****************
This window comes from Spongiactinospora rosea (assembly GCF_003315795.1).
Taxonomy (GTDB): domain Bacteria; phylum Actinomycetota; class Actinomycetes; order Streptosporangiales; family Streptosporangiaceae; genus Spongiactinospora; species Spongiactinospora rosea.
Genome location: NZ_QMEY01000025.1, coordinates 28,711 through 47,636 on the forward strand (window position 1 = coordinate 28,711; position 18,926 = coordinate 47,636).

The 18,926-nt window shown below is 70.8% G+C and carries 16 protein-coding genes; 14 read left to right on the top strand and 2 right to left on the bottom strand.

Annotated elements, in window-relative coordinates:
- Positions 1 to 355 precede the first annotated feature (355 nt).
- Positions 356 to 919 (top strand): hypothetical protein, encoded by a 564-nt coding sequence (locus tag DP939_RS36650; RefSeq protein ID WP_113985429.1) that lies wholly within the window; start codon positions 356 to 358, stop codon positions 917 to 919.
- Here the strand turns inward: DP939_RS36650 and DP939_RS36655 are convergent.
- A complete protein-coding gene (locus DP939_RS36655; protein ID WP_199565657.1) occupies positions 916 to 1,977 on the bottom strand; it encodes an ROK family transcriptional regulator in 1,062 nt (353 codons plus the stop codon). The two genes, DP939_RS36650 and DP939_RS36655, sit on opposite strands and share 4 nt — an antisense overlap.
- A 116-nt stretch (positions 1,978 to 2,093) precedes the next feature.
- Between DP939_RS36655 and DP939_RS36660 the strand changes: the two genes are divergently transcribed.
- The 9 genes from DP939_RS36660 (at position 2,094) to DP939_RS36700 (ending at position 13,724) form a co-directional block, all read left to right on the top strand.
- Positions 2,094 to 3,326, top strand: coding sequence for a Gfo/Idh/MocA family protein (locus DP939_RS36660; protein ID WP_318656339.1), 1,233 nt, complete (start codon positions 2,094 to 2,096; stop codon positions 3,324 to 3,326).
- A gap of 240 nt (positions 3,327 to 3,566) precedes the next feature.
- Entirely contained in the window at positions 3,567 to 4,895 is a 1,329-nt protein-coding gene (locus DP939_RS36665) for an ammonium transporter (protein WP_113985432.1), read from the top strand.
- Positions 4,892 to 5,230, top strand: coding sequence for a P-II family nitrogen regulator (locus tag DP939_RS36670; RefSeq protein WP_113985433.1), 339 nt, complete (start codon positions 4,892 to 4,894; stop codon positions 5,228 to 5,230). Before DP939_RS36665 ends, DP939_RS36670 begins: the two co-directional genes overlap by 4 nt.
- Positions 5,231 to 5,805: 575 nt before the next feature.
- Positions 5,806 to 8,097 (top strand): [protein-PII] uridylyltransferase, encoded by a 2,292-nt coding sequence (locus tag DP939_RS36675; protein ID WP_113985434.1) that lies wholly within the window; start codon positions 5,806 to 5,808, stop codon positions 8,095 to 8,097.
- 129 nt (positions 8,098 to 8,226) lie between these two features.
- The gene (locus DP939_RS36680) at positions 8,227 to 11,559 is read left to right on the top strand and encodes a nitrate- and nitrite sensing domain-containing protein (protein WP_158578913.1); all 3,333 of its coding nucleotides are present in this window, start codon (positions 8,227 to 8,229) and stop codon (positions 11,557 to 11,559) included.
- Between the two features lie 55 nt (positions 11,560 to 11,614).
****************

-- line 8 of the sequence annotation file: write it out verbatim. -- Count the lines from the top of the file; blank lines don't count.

- Here the strand turns inward: DP939_RS36650 and DP939_RS36655 are convergent.